Fourteen nonprofit organizations located throughout Arizona and the Four Corners area will receive more than $1.2 million in STEM-supported grants, the APS Foundation announced. Supporting science, technology, engineering and math (also known as STEM) and other education programs has been the Foundation’s principal focus since 2012.

“Arizona is blessed to have a number of local organizations doing impactful work in STEM educational areas,” said Tina Marie Tentori, executive director of the APS Foundation.  “These grants will help move their efforts forward, including encouraging and preparing Arizona students to pursue future jobs in technology, clean energy and other STEM-related careers.”

The following nonprofits received grants from the APS Foundation:

  • American Indian College Fund received a $100,000 grant for a scholarship fund that provides financial support to 15 Navajo college students pursuing majors in STEM or related fields at Navajo Nation-serving tribal colleges and mainstream universities in Arizona and New Mexico, with a particular emphasis around the Four Corners region.
  • Arizona Center for Afterschool Excellence received $5,000 for its annual conference dedicated to training 700 childcare providers throughout Arizona on integrating STEM activities into daily programming.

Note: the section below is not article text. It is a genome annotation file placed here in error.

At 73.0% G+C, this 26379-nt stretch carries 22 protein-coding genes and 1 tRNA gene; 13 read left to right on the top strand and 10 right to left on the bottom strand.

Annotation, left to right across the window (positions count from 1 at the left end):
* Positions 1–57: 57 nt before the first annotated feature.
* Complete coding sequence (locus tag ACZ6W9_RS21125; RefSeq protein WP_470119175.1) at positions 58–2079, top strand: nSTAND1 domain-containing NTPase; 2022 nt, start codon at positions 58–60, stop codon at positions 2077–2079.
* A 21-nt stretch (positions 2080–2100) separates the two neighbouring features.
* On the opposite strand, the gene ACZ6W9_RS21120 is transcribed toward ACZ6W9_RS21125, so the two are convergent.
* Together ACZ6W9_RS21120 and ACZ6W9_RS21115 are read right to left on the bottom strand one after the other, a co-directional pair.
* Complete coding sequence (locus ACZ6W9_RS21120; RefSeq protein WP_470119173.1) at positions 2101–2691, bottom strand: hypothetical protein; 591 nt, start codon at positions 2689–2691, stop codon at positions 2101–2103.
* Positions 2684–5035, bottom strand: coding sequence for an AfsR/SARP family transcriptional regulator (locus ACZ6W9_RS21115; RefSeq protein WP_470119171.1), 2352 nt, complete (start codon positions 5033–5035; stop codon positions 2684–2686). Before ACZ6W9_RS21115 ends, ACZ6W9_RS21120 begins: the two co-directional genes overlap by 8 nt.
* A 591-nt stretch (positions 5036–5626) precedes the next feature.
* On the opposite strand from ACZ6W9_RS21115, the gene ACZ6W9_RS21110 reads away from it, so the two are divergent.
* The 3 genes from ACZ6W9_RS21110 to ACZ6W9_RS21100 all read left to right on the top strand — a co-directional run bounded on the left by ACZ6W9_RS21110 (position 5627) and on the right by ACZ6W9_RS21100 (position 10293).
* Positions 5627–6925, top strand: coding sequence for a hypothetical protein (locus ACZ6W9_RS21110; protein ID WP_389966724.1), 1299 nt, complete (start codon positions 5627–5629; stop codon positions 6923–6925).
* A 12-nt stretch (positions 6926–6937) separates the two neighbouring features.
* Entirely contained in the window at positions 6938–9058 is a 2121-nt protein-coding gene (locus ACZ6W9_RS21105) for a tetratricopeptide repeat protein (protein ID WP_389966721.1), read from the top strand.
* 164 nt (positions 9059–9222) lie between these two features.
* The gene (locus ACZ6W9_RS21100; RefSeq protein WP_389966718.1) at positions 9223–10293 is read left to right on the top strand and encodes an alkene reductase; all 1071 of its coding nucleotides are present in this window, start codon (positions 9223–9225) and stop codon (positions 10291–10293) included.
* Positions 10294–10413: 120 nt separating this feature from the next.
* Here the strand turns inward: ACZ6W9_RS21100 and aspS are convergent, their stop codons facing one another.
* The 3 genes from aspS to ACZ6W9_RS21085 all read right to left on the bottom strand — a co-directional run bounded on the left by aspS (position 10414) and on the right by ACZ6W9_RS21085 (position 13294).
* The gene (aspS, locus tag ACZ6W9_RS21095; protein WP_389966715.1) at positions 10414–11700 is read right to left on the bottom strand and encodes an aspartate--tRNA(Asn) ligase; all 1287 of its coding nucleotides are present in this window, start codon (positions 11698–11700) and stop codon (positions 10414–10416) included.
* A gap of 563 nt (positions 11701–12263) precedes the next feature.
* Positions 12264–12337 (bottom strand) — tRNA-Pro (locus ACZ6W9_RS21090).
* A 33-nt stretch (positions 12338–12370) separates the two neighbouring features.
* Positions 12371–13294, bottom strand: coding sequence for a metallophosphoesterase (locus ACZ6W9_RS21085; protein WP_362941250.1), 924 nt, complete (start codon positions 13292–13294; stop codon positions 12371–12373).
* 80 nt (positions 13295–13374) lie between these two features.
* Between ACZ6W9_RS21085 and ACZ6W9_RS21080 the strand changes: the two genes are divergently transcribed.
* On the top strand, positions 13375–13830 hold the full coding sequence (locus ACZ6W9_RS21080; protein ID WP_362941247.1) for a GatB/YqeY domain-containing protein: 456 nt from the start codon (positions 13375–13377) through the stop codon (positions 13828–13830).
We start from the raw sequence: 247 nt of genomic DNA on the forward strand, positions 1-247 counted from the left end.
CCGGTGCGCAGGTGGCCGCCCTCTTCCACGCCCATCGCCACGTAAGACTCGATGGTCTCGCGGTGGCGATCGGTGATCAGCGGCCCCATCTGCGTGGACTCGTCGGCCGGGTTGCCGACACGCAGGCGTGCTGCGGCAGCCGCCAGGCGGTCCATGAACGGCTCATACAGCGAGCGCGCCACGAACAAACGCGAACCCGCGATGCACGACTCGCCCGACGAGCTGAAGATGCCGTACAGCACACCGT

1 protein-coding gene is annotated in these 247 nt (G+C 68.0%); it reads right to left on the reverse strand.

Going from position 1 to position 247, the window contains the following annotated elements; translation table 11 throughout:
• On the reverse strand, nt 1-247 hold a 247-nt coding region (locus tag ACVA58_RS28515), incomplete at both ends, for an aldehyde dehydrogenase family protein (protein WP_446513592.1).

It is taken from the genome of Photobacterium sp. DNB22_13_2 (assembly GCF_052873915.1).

• Arizona Science Center received a $385,000 grant to support the continuation of its Professional Learning and Development Rural Communities Expansion Project, which helps integrate STEM curriculum into rural school districts, including grades 3-8 in Cottonwood, Oak Creek, Humboldt, Winslow, Prescott, Sedona, Tonopah, Florence and Yuma.
  • Flagstaff Chamber of Commerce Foundation received a $20,000 grant for its Ready.Set.Code. Digital Initiative which introduces area youth and teachers to the various roles and potential careers that make up the digital workplace eco-system.
  • HandsOn Greater Phoenix received a $10,000 grant for its Your Experience Counts academic mentoring program that trains volunteers to work alongside elementary teachers in the classroom, helping with academic improvement in reading, writing, math and science.
  • Audubon Arizona received a $25,000 grant for its River Pathways program, which introduces urban youth to environmental science-related careers and gives students access to natural resource professionals.
  • NTC Research Foundation received a $108,000 grant for its BrainSTEM program, which brings 45-minute live performances by professional actor/educators to rural schools to introduce STEM principles to low income 5th through 8th graders. The program will reach 20,000 students, 700 teachers and 50 schools.
  • Teach for America received a $50,000 grant for a targeted STEM initiative that will sponsor 10 math and science teachers in Title I schools in the Phoenix metropolitan area.
  • Valley of the Sun YMCA received a $45,000 grant for its STEM Thursdays program, which provides fun, engaging, hands-on group STEM learning projects and encourages low income elementary school students in the Valley, Yuma, Somerton and Flagstaff to pursue STEM careers.
  • Arizona Chamber Foundation received a $100,000 grant for A for Arizona, an initiative to improve and serve K-12 low-income schools throughout Arizona.

Additional organizations receiving grants during this funding cycle include: Arizona State Parks Foundation, Expect More Arizona, Grand Canyon Association and Great Hearts Academies.

The next cycle of APS Foundation grant applications opens on July 15 with a deadline of Sept. 1, 2016.